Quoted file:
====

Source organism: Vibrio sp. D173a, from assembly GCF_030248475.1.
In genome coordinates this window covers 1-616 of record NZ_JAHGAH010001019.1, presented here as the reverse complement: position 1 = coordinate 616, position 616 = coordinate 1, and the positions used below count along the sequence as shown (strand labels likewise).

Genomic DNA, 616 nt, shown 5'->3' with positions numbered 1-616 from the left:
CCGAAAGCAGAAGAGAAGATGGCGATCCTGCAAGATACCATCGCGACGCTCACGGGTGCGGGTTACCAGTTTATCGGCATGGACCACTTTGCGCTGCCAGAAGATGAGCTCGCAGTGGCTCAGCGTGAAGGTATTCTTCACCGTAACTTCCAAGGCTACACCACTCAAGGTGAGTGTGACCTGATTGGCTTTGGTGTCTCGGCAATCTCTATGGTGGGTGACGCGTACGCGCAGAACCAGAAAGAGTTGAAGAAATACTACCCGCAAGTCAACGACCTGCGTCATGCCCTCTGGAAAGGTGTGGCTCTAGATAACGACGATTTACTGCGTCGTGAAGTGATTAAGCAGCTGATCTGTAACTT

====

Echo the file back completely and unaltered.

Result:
Source organism: Vibrio sp. D173a, from assembly GCF_030248475.1.
In genome coordinates this window covers 1-616 of record NZ_JAHGAH010001019.1, presented here as the reverse complement: position 1 = coordinate 616, position 616 = coordinate 1, and the positions used below count along the sequence as shown (strand labels likewise).

Genomic DNA, 616 nt, shown 5'->3' with positions numbered 1-616 from the left:
CCGAAAGCAGAAGAGAAGATGGCGATCCTGCAAGATACCATCGCGACGCTCACGGGTGCGGGTTACCAGTTTATCGGCATGGACCACTTTGCGCTGCCAGAAGATGAGCTCGCAGTGGCTCAGCGTGAAGGTATTCTTCACCGTAACTTCCAAGGCTACACCACTCAAGGTGAGTGTGACCTGATTGGCTTTGGTGTCTCGGCAATCTCTATGGTGGGTGACGCGTACGCGCAGAACCAGAAAGAGTTGAAGAAATACTACCCGCAAGTCAACGACCTGCGTCATGCCCTCTGGAAAGGTGTGGCTCTAGATAACGACGATTTACTGCGTCGTGAAGTGATTAAGCAGCTGATCTGTAACTT